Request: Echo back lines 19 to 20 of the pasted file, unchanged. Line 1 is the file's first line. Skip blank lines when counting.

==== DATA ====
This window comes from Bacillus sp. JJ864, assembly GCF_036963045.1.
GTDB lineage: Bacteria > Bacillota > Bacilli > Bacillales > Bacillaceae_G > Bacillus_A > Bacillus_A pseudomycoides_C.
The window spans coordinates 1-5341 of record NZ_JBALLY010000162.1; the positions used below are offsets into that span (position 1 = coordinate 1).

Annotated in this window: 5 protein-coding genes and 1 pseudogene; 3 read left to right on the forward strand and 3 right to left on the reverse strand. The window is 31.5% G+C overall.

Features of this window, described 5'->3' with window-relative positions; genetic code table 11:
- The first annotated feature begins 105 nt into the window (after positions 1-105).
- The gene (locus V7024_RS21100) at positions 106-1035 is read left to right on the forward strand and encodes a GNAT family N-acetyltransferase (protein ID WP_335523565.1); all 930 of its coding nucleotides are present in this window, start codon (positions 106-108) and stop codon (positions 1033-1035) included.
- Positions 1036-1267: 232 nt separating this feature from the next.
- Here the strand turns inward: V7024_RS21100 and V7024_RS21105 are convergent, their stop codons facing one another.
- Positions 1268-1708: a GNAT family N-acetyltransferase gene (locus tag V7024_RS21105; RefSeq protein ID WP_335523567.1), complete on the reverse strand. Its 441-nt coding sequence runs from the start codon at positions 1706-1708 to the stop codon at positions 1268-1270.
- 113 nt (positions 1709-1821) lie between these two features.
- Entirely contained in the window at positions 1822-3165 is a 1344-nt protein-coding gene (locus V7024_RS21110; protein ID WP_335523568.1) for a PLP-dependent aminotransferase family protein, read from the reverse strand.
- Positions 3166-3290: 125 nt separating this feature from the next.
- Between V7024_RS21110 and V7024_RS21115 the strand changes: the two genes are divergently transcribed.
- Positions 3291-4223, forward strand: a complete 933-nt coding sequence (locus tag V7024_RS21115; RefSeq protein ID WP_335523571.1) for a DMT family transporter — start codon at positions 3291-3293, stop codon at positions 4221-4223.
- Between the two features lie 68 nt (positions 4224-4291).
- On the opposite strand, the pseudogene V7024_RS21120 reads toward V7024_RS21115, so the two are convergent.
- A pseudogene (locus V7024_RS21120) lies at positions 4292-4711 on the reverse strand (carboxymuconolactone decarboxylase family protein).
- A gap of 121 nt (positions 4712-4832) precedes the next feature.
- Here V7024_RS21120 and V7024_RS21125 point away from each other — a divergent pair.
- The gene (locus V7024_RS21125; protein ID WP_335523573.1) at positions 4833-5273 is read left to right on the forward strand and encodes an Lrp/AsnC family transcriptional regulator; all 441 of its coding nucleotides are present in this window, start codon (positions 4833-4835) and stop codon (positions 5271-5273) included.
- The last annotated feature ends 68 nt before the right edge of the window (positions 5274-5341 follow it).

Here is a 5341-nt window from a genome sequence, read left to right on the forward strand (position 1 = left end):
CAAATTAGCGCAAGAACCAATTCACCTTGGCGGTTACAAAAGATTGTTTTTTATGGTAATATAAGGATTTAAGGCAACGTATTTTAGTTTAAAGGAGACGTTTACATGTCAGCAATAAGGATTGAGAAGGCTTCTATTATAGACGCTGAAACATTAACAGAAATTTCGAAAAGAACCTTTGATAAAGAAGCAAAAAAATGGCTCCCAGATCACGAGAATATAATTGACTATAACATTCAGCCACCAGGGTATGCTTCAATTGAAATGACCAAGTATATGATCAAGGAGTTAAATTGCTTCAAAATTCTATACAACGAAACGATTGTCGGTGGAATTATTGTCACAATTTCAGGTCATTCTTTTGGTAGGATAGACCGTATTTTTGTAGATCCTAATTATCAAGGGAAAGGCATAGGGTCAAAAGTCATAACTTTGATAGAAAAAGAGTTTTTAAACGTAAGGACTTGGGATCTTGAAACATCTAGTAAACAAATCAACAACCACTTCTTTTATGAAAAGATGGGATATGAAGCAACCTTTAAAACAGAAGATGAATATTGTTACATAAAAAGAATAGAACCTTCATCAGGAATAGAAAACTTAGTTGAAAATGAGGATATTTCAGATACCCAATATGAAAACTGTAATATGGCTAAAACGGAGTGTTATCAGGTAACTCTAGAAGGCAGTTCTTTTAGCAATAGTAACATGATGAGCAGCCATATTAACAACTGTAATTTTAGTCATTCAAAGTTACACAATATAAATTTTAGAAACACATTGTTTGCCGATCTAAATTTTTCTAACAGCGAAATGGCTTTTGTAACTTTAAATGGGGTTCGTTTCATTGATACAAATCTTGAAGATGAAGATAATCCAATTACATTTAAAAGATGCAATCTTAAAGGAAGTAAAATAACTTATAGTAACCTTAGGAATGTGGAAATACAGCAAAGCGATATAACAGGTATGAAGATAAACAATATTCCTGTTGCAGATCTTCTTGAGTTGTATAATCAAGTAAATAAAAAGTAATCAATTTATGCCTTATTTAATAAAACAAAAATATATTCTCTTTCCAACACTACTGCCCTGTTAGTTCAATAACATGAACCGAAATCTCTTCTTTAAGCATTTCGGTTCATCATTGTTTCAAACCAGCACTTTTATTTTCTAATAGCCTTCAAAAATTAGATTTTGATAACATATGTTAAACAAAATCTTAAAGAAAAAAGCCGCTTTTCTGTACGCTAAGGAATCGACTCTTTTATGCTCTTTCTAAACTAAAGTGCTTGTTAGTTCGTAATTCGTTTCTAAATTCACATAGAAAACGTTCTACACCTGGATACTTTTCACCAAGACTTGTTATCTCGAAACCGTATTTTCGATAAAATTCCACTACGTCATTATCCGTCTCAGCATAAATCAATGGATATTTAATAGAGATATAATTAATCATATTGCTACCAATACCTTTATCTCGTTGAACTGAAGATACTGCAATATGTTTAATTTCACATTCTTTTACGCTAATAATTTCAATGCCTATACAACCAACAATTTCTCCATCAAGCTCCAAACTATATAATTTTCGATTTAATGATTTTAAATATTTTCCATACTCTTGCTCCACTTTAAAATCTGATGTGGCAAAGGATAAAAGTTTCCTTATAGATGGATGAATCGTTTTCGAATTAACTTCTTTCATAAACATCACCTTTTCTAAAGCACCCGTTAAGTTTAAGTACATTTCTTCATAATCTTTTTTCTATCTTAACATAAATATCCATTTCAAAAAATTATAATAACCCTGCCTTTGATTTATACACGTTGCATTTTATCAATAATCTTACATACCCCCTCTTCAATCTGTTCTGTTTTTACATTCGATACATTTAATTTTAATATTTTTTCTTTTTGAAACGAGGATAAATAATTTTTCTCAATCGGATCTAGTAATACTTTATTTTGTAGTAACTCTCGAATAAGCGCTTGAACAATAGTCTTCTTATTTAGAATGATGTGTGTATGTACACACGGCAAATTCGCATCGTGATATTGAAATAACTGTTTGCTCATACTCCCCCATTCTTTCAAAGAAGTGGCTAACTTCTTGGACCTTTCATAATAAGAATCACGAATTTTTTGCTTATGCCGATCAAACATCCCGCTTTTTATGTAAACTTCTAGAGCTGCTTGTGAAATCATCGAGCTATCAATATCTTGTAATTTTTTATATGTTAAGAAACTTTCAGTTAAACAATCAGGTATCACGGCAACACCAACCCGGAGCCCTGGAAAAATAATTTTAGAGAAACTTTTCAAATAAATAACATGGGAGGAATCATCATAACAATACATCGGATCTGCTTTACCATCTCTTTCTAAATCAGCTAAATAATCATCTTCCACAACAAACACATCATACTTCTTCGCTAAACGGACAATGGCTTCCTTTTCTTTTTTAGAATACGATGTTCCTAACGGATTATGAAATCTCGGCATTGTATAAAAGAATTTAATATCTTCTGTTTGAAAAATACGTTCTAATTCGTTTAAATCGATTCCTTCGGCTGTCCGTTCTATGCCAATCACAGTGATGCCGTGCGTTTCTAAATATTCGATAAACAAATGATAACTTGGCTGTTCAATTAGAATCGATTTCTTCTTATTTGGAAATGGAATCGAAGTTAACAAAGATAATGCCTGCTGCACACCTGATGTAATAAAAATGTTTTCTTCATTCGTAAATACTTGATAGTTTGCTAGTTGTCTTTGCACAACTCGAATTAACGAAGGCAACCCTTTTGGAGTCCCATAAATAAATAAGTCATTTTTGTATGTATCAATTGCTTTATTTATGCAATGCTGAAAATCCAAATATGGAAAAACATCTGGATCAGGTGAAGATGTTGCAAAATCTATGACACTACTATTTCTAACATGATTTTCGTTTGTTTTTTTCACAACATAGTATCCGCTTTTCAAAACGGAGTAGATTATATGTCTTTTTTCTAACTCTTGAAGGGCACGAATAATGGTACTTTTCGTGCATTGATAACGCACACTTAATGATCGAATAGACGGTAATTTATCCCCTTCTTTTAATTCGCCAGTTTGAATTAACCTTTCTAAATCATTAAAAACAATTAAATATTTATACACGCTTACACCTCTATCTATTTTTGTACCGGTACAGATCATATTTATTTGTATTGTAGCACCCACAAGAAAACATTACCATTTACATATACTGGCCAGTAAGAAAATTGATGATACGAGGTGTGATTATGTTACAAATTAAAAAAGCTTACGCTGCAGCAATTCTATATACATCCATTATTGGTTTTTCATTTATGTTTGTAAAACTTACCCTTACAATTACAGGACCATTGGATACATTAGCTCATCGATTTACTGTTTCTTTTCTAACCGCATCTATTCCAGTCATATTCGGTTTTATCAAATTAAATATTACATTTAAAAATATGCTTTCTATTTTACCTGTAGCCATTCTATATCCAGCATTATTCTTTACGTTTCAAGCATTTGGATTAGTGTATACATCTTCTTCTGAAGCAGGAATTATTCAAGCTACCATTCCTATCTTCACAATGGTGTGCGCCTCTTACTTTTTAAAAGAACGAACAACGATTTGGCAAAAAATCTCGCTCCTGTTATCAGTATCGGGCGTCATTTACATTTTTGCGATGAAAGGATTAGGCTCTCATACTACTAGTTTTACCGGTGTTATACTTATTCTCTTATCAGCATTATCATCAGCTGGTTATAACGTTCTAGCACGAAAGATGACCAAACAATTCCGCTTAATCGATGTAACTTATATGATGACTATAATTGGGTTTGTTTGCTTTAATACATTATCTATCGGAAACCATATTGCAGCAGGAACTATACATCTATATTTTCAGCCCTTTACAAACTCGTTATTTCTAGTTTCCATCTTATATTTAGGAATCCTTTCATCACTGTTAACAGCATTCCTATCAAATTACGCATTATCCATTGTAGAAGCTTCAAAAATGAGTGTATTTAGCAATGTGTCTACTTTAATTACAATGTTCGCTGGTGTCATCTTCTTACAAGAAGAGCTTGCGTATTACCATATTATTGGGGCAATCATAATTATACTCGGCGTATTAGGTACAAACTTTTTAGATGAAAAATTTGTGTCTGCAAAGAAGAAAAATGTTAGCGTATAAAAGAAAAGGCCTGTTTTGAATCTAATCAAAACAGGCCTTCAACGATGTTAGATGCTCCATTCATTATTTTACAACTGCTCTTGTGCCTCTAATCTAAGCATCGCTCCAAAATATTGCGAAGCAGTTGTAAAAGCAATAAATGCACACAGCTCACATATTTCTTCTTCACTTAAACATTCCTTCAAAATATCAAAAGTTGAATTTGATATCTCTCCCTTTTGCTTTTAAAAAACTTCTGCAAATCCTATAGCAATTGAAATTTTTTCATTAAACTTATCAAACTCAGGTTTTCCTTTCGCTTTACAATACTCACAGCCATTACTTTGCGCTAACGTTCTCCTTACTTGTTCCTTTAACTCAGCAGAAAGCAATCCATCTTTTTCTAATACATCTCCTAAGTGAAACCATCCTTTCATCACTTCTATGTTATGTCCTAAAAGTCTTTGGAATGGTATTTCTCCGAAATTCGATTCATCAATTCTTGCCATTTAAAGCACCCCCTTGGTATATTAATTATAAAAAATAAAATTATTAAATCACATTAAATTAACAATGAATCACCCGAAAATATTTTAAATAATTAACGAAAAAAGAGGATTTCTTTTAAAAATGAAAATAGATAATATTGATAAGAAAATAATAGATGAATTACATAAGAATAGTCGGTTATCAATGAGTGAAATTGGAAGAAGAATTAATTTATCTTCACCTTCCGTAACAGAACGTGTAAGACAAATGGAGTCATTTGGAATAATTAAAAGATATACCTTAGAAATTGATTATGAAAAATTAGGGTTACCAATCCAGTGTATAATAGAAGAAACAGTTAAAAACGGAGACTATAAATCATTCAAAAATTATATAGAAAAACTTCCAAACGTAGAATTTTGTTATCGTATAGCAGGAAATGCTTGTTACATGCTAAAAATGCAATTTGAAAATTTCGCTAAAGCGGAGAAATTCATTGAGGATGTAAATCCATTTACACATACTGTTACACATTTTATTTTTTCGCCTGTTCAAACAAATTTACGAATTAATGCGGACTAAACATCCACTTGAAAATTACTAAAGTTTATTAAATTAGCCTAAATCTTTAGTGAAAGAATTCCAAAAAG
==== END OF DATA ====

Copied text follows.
- A gap of 121 nt (positions 4712-4832) precedes the next feature.
- Here V7024_RS21120 and V7024_RS21125 point away from each other — a divergent pair.